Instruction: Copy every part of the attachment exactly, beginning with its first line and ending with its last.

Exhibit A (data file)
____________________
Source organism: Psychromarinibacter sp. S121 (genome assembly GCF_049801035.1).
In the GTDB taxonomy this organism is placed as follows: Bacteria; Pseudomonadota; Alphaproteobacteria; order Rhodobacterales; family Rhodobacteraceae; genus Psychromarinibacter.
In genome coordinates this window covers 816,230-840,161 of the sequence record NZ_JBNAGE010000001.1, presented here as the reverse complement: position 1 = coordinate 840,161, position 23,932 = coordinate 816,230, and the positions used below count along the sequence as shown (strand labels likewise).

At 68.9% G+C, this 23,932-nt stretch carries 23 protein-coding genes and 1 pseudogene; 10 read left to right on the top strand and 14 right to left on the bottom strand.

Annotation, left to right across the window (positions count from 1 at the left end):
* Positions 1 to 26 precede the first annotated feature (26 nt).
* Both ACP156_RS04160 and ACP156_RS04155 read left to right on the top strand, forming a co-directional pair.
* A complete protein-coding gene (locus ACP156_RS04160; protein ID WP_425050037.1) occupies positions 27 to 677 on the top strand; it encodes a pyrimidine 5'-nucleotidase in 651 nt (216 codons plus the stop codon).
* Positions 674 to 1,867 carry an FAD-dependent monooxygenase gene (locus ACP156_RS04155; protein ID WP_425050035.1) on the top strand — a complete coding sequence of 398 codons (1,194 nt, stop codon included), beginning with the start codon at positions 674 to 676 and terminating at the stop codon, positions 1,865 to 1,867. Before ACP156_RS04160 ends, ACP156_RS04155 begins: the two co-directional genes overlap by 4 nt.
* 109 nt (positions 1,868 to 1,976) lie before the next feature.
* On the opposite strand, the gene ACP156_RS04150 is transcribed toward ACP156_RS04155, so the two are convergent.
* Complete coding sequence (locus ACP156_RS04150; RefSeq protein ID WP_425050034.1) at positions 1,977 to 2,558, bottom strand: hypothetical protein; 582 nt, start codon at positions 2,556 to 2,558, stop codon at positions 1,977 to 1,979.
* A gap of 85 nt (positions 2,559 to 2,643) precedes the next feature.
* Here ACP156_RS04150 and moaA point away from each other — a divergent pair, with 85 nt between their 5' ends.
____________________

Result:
Source organism: Psychromarinibacter sp. S121 (genome assembly GCF_049801035.1).
In the GTDB taxonomy this organism is placed as follows: Bacteria; Pseudomonadota; Alphaproteobacteria; order Rhodobacterales; family Rhodobacteraceae; genus Psychromarinibacter.
In genome coordinates this window covers 816,230-840,161 of the sequence record NZ_JBNAGE010000001.1, presented here as the reverse complement: position 1 = coordinate 840,161, position 23,932 = coordinate 816,230, and the positions used below count along the sequence as shown (strand labels likewise).

At 68.9% G+C, this 23,932-nt stretch carries 23 protein-coding genes and 1 pseudogene; 10 read left to right on the top strand and 14 right to left on the bottom strand.

Annotation, left to right across the window (positions count from 1 at the left end):
* Positions 1 to 26 precede the first annotated feature (26 nt).
* Both ACP156_RS04160 and ACP156_RS04155 read left to right on the top strand, forming a co-directional pair.
* A complete protein-coding gene (locus ACP156_RS04160; protein ID WP_425050037.1) occupies positions 27 to 677 on the top strand; it encodes a pyrimidine 5'-nucleotidase in 651 nt (216 codons plus the stop codon).
* Positions 674 to 1,867 carry an FAD-dependent monooxygenase gene (locus ACP156_RS04155; protein ID WP_425050035.1) on the top strand — a complete coding sequence of 398 codons (1,194 nt, stop codon included), beginning with the start codon at positions 674 to 676 and terminating at the stop codon, positions 1,865 to 1,867. Before ACP156_RS04160 ends, ACP156_RS04155 begins: the two co-directional genes overlap by 4 nt.
* 109 nt (positions 1,868 to 1,976) lie before the next feature.
* On the opposite strand, the gene ACP156_RS04150 is transcribed toward ACP156_RS04155, so the two are convergent.
* Complete coding sequence (locus ACP156_RS04150; RefSeq protein ID WP_425050034.1) at positions 1,977 to 2,558, bottom strand: hypothetical protein; 582 nt, start codon at positions 2,556 to 2,558, stop codon at positions 1,977 to 1,979.
* A gap of 85 nt (positions 2,559 to 2,643) precedes the next feature.
* Here ACP156_RS04150 and moaA point away from each other — a divergent pair, with 85 nt between their 5' ends.